( ****en.wikipedia.org/wiki/List_of_war_apology_statements_issued_by_Japan )
shouken
I think Han Han misses an important aspect to the whole situation. Most vandalists (I believe) are merely using this occasion as an excuse to vent their anger and general dissatisfaction with life and the government. They are not necessarily very patriotic at all. The same thing can happen in many places, including London or Paris or even LA.
Byebye
Your article revealed lots of truth. "Some countries in this world are well-respected; some aren’t. The ongoing protests in China are ruining her image and reputation" - China needs a good reform on many issues, not just on financial matters.
kenjabrie
Diaoyu may belong to china but they have double standards when dealing disputes with other countries. dealing with japan, which is a strong country, china tend to go UNCLOS to discuss the dispute. while dealing with spratlys, which involved weaker countries like vietnam and the philippines, china is using intimidation method, kept away from UNCLOS and doesn't want to involve other countries to fix the disputes.
wang.feng
Han Han wrote his comment in Chinese. ****chinaoutlook.scmp.com/zh-hk/article.php?ArticleID=1000036824&OtherID=1000036753&Section=columns
SCMP editors translated it into English.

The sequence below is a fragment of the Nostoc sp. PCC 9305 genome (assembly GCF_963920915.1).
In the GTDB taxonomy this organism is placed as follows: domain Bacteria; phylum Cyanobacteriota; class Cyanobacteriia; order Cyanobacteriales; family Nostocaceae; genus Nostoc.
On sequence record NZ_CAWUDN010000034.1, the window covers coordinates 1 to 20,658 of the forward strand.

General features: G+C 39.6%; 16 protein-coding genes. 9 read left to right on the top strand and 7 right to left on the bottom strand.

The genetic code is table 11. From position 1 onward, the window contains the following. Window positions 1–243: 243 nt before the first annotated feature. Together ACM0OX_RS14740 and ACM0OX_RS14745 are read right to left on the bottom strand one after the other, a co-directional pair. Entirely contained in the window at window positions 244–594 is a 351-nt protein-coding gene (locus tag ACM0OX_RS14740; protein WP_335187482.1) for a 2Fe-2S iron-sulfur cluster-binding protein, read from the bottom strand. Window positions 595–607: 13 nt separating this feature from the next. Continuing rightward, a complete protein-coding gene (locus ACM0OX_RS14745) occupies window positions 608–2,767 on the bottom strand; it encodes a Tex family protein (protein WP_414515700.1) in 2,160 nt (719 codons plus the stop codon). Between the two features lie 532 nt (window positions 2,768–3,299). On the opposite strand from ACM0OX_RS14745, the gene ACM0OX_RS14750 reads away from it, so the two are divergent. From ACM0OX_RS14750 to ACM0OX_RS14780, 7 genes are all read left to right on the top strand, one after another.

luchun_gan
Did he write this article in English or did SCMP translate it from Chinese? Please clarify.
quinton.tam.5
hi
i'm a south african born chinese and I've read your article and agree with everything you said, except for your car opinion. i still like japanese and even korean cars and i hope that chinese cars will become just as good. even though I understand that the chinese are angry and that the anger stems all the way from ww2 and that the japanese still have not apologized I am apalled at the behaviour of the chinese. what do they hope to gain from all this violence. the nations in asia are like spoilt siblings fighting with one another. they dont know what its like to grow up in a multinational country where you are sometimes a victim of racism from both black and white people. in countries like south africa and america they dont even care to know the differences bwn chinese, japanese or korean. so i suggest that countries in Asia forgive each other, grow up and stop acting like children.
David
" ... and that the japanese still have not apologized ..."
That is a myth, Japan has apologized _many_ times for it's past mistakes.
please see ****en.wikipedia.org/wiki/List_of_war_apology_statements_issued_by_Japan
It's time to get along and move on.
qiaohan
Well said quinton. These protesters are angry at many things and this time they are taking their anger out on this island issue. They are drawing more attention to the deeds they do than to the cause they purport to represent. The government may think they are playing them like a violin, but these protests could easily switch toward other issues that they're really concerned about as young adults. When things turn violent it only brings shame to China for all the world to see. I don't know who owns these islands. The three countries involved - China, Japan and Korea all have different versions of history, making historical claims useless. Here on the mainland I've noticed everybody is a getting nervous, and maybe a little more xenophobic towards all foreigners in general, especially the authorities. At the school where I teach, English corner has been cancelled.